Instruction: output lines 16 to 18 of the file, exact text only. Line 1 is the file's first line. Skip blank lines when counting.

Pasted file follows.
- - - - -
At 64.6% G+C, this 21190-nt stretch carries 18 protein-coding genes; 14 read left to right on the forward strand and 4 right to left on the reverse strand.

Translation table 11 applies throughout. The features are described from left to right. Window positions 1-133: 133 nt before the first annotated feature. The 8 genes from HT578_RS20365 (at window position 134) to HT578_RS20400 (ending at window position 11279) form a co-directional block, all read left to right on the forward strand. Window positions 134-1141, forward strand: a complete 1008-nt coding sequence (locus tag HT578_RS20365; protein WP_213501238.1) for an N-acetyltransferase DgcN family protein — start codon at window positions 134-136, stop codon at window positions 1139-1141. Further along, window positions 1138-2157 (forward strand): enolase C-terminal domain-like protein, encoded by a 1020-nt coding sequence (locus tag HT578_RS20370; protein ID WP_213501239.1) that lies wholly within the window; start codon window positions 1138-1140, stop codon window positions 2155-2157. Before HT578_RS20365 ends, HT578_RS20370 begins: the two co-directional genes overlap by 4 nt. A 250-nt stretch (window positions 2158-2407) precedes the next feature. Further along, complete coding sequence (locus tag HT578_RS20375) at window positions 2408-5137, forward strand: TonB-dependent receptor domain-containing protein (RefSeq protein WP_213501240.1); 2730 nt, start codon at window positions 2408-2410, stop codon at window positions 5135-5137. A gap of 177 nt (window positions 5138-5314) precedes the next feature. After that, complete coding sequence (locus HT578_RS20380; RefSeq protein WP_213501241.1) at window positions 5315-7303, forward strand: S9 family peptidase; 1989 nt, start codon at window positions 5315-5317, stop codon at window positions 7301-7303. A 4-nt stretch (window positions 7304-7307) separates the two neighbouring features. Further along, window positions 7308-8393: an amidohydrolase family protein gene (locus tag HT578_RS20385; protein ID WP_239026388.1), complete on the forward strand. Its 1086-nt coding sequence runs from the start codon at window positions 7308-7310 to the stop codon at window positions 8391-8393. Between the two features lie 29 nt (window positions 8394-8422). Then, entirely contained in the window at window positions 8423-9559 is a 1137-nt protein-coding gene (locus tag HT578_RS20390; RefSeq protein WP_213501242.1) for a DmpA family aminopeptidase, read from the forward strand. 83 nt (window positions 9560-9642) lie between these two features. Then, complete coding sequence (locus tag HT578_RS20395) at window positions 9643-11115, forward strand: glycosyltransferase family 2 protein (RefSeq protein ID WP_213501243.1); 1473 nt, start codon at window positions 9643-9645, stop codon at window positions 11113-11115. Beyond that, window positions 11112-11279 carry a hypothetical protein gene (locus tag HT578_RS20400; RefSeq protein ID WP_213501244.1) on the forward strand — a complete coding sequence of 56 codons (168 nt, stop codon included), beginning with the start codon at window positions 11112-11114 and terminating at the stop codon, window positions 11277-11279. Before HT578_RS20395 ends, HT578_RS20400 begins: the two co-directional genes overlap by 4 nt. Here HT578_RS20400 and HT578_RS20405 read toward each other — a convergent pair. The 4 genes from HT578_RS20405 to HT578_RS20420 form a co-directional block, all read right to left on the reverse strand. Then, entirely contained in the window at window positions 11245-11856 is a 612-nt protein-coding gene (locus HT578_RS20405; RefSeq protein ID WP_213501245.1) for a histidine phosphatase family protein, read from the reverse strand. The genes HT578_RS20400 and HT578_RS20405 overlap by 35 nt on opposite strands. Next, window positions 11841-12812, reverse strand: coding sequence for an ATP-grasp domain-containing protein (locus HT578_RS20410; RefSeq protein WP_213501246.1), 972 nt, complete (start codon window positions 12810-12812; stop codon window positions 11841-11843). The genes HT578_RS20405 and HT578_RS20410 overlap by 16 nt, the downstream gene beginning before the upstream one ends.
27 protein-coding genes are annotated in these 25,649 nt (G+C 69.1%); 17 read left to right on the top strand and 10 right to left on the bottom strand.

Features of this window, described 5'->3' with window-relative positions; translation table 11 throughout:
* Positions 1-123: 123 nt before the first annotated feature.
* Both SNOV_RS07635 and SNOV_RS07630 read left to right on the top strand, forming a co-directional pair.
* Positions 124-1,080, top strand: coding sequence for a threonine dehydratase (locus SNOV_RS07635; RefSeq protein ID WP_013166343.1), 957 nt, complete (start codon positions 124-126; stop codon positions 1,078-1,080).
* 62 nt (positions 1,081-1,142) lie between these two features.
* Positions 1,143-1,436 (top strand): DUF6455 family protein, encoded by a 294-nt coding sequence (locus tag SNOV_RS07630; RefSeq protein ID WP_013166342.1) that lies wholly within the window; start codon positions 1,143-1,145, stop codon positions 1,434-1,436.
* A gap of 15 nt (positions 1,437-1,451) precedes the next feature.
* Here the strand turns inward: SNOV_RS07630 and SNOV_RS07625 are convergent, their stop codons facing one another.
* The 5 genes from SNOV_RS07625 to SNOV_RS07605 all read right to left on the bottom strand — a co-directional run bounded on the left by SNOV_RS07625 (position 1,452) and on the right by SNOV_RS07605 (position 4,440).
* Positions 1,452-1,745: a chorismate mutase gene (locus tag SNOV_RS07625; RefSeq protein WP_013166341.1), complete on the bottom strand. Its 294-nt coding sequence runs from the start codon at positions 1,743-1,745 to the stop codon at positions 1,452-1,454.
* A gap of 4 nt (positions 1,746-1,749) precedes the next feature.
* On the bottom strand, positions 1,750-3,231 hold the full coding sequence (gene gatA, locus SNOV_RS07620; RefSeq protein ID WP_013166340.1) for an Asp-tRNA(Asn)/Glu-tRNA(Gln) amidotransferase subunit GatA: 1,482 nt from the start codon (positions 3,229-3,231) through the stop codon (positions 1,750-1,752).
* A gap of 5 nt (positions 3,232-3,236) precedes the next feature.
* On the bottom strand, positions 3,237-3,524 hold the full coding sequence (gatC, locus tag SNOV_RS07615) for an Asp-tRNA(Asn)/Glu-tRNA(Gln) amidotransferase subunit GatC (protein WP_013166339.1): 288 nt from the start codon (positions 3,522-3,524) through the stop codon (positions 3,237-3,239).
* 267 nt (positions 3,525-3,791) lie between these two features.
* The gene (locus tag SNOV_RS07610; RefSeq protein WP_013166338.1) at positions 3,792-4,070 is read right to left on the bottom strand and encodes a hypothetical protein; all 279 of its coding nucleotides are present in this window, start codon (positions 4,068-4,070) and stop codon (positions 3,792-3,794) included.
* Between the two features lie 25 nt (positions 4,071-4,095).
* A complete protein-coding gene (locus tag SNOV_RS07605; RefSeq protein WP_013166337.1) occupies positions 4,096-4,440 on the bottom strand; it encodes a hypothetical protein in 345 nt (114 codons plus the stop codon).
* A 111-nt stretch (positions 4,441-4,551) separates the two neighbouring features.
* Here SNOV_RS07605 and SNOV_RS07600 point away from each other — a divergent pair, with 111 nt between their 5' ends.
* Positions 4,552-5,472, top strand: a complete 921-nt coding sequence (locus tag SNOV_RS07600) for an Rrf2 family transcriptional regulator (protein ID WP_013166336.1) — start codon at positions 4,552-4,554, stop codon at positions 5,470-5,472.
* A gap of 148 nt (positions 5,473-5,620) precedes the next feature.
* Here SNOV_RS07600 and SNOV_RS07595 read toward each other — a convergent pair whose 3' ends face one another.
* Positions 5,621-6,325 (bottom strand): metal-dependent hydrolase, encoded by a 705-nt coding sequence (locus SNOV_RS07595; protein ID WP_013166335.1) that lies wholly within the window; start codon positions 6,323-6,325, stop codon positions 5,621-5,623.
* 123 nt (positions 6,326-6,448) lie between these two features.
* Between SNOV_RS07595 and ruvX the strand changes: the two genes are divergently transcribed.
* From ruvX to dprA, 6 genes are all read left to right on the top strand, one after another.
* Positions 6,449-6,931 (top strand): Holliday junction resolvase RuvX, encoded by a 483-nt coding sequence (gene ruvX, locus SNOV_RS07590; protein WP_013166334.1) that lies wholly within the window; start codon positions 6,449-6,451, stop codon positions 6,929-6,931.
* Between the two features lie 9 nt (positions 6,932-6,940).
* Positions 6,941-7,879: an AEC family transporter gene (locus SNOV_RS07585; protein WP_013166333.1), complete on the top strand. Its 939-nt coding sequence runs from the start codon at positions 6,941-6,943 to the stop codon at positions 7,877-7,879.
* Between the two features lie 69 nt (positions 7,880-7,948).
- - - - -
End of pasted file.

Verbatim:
* A gap of 5 nt (positions 3,232-3,236) precedes the next feature.
* On the bottom strand, positions 3,237-3,524 hold the full coding sequence (gatC, locus tag SNOV_RS07615) for an Asp-tRNA(Asn)/Glu-tRNA(Gln) amidotransferase subunit GatC (protein WP_013166339.1): 288 nt from the start codon (positions 3,522-3,524) through the stop codon (positions 3,237-3,239).
* 267 nt (positions 3,525-3,791) lie between these two features.